Monday, February 23, 2015

Things You Can Learn about The Clinton Foundation from Its Financial Statements

As Hillary Clinton and her presidential aspirations begin to take center stage in political discussions, some of the attention has focused on the Clintons' family foundation – many are already speculating about whether the foundation will prove to be a political asset or liability for Secretary Clinton.  While I can't speak to the politics angle, I do think it's worth considering what one can learn about the foundation and its activities from its financial statements. The following observations come from a review of the Clinton Foundation's GAAP financial statements (that reflect a consolidation of the Bill, Hillary, & Chelsea Clinton Foundation and its controlled entity the Clinton Health Access Initiative).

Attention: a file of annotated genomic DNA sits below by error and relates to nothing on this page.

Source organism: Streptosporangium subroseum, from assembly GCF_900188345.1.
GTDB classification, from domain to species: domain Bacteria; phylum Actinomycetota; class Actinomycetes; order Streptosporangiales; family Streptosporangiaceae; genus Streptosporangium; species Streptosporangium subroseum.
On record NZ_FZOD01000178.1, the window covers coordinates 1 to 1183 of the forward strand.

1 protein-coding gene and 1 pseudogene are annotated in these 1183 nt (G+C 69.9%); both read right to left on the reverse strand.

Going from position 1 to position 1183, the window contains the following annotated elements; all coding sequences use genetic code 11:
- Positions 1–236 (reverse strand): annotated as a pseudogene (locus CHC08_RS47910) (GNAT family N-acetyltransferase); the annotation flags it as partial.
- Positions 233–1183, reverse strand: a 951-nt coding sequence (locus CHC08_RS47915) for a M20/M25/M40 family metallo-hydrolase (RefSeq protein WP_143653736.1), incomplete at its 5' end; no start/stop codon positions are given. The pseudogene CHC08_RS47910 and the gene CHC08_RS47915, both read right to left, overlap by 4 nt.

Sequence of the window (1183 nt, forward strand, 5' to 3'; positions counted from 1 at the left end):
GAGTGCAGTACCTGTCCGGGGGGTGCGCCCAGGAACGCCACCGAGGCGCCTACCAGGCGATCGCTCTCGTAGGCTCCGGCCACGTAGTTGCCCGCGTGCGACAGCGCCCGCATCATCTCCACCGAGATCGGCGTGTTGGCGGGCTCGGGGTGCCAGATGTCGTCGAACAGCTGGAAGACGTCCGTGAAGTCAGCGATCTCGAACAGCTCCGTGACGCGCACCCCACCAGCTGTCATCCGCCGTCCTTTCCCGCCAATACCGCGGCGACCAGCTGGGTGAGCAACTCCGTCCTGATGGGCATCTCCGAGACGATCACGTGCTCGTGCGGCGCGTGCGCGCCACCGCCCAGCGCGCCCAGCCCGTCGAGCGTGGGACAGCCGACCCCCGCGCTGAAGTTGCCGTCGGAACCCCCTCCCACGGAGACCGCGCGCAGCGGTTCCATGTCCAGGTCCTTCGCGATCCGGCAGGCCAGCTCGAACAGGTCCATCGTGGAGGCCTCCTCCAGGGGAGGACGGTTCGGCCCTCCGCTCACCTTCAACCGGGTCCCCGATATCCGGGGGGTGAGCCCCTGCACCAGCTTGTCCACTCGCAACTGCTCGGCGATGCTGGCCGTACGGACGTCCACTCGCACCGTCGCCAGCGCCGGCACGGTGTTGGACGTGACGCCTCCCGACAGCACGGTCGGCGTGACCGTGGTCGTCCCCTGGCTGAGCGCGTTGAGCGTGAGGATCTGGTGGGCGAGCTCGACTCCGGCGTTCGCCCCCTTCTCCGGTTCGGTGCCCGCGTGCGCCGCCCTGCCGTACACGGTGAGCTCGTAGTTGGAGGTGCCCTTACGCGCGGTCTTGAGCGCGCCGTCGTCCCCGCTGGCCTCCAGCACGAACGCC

Monday, February 2, 2015

For Nonprofits, it Pays to be in the C-Suite

Not a week goes by that we are not told that nonprofits should learn to be more like their for-profit counterparts, or at least be treated like them.  For those who see charities as offering something unique to society, this call seems particularly odd. Yet, the refrain repeats.

There is one dimension, however, on which the refrain has been widely adopted.  Where once Executive Director was the chosen title of most nonprofit leaders, more and more have switched to the popular for-profit moniker of Chief Executive Officer (CEO).  It hardly seems like a critical difference, but the change  (even if merely semantic) is often seen as necessary to gain credibility and grow an organization.  With this in mind, I decided to conduct a mini-experiment, looking at the pay of the highest-paid executive at each of the 100 largest charities in the US.  Looking at the data with an eye on whether pay varies between those who are called CEOs and those who are not reveals a striking contrast.